The most immediate development for Flagler Beach residents (or any county resident) is Flagler County government’s agreement to open the Wickline Center, the community center for seniors at 800 South Daytona Avenue in Flagler Beach, Thursday, Friday and Saturday (Sept. 28-30) to enable flooded out residents to fill out request forms for help cleaning out their homes, including tearing out sheet rock and flooring, and either to register with FEMA for the first time, or to amend their earlier registration should they want to report more severe damage than they originally reported.
One of the goals is to help residents find alternative places to live while their homes are being repaired, or deemed unlivable for now. The problem Provencher said, is that repairing the homes could take up to a year if contractors are as backed up as they seem to be right now, and rentals are few, or too expensive. Many questions remain unanswered, many problems are still without solutions.
Many questions remain unanswered, many problems are still without solutions.
The opening of the Wickline Center to the relief effort is an indication of the severity and extent of the problem yet to be addressed. “I don’t think people realize how bad it is here, it’s really, really bad,” Provencher, the mayor, said. She and Conklin were at a meeting with county and FEMA officials Monday to line up the relief operation at the Wickline Center.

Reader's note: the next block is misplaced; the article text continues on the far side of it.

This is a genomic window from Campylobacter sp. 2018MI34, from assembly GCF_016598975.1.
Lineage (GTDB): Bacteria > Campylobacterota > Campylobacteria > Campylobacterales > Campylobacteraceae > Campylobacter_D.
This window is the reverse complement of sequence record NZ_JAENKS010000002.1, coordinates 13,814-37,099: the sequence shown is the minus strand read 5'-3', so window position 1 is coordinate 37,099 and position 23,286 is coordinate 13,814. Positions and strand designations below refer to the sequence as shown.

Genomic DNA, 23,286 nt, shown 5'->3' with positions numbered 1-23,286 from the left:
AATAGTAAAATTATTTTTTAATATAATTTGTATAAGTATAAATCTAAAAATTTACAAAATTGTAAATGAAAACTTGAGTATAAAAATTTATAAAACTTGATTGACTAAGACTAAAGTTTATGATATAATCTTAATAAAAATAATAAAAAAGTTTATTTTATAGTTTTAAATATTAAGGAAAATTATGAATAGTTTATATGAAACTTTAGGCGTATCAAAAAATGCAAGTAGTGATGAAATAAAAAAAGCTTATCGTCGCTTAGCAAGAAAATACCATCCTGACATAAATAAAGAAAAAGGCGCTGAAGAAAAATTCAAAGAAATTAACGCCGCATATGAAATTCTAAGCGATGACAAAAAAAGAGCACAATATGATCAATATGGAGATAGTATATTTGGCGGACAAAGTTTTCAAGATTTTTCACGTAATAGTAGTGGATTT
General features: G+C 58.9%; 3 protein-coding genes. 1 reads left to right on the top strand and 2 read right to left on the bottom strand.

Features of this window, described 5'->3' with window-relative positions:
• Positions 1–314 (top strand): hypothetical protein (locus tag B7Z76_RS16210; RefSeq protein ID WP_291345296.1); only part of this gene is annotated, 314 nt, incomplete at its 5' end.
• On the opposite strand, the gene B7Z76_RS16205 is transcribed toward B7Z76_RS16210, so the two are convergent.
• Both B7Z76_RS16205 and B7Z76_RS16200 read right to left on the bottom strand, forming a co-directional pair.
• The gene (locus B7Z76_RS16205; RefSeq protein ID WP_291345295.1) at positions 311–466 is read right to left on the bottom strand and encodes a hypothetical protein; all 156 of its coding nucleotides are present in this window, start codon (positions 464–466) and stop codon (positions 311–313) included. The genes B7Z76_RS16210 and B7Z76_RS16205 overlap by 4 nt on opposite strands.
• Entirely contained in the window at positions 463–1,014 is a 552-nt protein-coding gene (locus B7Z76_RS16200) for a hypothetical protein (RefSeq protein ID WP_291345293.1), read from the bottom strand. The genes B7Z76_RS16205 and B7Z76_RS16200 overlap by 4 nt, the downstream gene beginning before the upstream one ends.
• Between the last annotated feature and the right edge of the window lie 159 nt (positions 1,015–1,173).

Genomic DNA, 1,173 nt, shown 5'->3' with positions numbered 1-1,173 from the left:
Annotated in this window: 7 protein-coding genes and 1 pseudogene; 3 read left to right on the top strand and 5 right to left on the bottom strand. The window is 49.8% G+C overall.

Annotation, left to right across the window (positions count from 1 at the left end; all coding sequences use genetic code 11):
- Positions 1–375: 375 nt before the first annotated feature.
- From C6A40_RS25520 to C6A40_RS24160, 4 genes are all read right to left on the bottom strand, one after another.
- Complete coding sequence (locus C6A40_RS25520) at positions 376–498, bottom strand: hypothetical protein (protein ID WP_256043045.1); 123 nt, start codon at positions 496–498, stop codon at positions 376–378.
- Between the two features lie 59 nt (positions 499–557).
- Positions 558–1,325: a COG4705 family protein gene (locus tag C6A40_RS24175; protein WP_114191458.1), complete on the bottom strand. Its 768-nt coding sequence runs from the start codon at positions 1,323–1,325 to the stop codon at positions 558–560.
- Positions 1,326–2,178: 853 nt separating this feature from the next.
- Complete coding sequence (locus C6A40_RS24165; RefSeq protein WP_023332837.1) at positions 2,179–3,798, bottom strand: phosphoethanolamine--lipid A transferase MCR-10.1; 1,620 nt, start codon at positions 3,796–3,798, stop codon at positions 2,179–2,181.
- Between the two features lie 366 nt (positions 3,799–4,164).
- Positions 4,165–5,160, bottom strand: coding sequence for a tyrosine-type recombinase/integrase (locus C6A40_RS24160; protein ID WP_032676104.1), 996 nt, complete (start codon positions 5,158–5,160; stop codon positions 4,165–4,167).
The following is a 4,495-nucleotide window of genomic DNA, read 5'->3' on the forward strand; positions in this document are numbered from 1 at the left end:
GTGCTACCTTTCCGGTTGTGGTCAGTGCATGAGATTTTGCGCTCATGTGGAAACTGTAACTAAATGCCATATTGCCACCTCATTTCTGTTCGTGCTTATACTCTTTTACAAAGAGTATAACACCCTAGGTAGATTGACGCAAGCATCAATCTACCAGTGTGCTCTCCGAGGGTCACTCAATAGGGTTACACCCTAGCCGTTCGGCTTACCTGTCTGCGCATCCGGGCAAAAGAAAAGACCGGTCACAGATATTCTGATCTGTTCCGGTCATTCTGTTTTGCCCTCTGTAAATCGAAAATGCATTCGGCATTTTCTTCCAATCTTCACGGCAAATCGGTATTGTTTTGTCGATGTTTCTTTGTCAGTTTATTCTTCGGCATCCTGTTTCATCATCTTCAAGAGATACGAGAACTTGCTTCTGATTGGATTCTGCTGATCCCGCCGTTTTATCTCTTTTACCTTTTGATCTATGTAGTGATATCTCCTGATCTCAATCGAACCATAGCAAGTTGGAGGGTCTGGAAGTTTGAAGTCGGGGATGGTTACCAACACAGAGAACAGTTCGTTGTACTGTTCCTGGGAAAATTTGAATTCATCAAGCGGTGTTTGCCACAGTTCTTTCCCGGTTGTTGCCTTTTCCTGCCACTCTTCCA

One of the many problems volunteers have encountered is the number of senior residents who are without insurance and living in homes that were flooded out and not been officially vetted to determine if the homes are safe to live in. Volunteers who have carried pout some of the clean up duties have heard residents’ coughs and thought of those coughs as the canaries in coal mines: warnings that mold is beginning to take its toll.
Conklin’s team made contact with John Subers at Florida Hospital Flagler, which may be sending out health care professionals “literally to make house calls” in affected areas, Conklin said, and assess residents for respiratory conditions. “We really need mold experts to volunteer their hours and share their expertise,” Conklin said. “The concern is there’s a need for a major mold education.” (The Centers for Disease Control lays out the potential dangers of mold in a briefing here.)